I asked Mike Weilbacher, head of the Schuylkill Center for Environmental Education in Roxborough, to join me in the meadow at Morris Arboretum on Friday. What a treat! I'm doing a story about goldenrod - no, it does not make you sneeze. That's ragweed - and Mike was his typical knowledgable self. We saw scores of spiders, bees, wasps, flies, ants, butterflies, moths and birds feasting on the native plants around us. Not just goldenrod, although that's a major player here. Also N.Y. ironweed, milkweed, butterfly weed, grasses and other things even Mike couldn't identify.
He calls this place "the last chance cafe," because it's the last chance for all these hungry creatures to get the nectar, seeds and pollen they need for winter sustenance.
We stood very still and watched intently, happy to be irrelevant in this complicated place.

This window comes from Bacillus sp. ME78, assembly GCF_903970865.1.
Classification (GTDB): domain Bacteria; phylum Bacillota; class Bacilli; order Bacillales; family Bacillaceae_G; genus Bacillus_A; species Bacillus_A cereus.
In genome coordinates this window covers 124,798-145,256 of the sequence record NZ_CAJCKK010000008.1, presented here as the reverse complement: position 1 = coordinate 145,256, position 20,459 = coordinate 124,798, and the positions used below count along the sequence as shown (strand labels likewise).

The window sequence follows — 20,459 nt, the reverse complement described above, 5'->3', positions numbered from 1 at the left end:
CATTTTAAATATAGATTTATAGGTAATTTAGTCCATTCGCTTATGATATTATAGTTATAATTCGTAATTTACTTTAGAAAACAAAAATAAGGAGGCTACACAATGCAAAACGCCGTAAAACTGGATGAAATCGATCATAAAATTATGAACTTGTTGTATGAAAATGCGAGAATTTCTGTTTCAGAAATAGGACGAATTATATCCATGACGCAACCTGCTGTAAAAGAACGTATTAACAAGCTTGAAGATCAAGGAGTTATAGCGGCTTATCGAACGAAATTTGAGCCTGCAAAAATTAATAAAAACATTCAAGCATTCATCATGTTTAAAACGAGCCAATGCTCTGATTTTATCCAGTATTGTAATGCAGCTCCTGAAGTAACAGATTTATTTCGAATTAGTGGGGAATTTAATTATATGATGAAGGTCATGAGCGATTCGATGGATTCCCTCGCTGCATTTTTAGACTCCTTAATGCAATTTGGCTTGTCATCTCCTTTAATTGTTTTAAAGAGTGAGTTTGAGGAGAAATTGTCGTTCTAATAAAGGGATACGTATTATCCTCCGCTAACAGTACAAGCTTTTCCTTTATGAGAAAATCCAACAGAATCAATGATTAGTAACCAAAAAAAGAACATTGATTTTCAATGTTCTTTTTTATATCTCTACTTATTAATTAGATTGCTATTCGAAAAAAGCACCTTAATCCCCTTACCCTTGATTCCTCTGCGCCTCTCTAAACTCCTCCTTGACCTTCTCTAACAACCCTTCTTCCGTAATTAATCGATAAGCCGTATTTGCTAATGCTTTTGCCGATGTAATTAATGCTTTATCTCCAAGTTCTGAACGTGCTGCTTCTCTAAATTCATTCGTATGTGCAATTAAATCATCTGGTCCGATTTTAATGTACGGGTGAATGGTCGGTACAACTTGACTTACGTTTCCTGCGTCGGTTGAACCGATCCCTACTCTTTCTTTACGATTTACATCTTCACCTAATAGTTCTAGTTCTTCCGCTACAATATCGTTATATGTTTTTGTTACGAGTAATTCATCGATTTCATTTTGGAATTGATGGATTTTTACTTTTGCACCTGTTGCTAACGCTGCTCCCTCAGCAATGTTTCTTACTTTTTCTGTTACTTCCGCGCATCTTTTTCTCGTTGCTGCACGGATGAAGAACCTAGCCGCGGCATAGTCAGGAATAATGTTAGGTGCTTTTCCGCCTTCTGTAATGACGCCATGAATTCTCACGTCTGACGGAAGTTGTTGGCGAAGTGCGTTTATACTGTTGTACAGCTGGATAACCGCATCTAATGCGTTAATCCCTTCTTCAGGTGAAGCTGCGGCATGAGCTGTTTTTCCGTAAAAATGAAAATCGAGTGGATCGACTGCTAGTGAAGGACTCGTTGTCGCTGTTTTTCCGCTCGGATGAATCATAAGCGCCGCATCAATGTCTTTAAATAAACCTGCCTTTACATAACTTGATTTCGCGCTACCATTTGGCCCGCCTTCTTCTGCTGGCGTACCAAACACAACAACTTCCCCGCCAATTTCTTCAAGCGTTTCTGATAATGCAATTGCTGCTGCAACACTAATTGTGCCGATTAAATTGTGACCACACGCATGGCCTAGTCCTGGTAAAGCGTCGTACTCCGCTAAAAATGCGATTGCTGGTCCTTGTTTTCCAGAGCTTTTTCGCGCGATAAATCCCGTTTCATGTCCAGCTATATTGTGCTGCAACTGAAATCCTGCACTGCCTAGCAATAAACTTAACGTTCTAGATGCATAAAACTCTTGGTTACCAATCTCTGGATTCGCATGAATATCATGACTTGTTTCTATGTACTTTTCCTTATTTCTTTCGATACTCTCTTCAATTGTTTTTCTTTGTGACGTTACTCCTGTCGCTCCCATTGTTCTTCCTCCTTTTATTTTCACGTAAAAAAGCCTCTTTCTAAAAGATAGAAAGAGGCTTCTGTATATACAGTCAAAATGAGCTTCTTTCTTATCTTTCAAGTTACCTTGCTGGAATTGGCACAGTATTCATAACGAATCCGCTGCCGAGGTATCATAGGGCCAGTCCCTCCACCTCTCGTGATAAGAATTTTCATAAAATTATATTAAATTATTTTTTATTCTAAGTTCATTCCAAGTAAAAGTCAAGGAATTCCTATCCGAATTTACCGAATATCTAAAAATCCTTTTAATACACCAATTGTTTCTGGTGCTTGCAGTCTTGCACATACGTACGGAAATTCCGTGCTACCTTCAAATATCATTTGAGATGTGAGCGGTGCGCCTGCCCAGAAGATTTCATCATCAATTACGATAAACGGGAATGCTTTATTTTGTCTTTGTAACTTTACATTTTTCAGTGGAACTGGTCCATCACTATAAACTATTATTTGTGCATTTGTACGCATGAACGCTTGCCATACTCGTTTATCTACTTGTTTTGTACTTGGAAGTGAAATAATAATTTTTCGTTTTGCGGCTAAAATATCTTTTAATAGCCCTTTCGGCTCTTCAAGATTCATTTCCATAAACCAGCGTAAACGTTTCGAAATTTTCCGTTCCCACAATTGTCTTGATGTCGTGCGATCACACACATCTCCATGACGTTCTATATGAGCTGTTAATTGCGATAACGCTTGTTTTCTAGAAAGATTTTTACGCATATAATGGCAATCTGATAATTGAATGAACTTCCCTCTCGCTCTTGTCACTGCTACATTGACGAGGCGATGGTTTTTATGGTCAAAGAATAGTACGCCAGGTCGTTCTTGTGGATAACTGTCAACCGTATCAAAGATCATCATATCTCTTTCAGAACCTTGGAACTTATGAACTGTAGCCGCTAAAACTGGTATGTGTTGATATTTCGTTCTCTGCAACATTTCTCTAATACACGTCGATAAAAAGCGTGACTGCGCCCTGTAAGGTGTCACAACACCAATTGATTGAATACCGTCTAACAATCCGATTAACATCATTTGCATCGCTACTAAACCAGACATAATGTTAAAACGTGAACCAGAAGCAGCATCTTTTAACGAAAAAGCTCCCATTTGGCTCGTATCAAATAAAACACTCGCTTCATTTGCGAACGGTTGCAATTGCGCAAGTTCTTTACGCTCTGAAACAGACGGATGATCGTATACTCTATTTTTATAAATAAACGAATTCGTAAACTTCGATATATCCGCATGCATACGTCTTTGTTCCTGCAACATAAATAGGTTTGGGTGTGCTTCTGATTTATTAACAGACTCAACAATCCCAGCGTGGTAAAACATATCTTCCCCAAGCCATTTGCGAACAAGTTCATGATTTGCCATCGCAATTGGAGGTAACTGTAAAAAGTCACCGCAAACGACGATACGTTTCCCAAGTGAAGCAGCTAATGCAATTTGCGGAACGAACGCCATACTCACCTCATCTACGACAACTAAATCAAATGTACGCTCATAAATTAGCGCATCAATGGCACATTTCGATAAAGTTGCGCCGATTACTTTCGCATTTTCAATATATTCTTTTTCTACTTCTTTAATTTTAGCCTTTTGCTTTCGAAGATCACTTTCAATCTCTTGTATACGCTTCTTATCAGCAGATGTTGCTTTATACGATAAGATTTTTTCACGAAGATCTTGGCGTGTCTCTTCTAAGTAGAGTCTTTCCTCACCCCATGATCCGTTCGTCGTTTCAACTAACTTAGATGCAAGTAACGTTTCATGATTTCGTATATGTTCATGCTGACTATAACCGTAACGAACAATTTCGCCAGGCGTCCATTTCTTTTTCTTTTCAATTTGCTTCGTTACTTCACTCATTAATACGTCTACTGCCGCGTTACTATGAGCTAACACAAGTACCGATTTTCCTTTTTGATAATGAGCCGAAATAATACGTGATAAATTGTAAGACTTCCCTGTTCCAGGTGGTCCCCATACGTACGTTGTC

As Mike and I watched and talked, the cars on Northwestern Avenue continued to speed by. Even arboretum visitors didn't stop to explore. Really, the meadow is a wonderful place for a walk (there are mowed paths). It's peaceful and beautiful. Humbling, too.
When was the last time you considered goldenrod to be anything but a weedy nuisance? That's how I felt when 'Fireworks' was suggested for my garden. Truth is, a lot of the wild goldenrods are aggressive, though easily pulled out, but there are cultivated varieties (like 'Fireworks') that are tamer. And more compact, if that suits you, and tolerant of shade, if that's your situation, and in all sizes and shapes. The more compact varieties of goldenrod are even recommended for containers. Sounds like a stretch, but that's what they say ...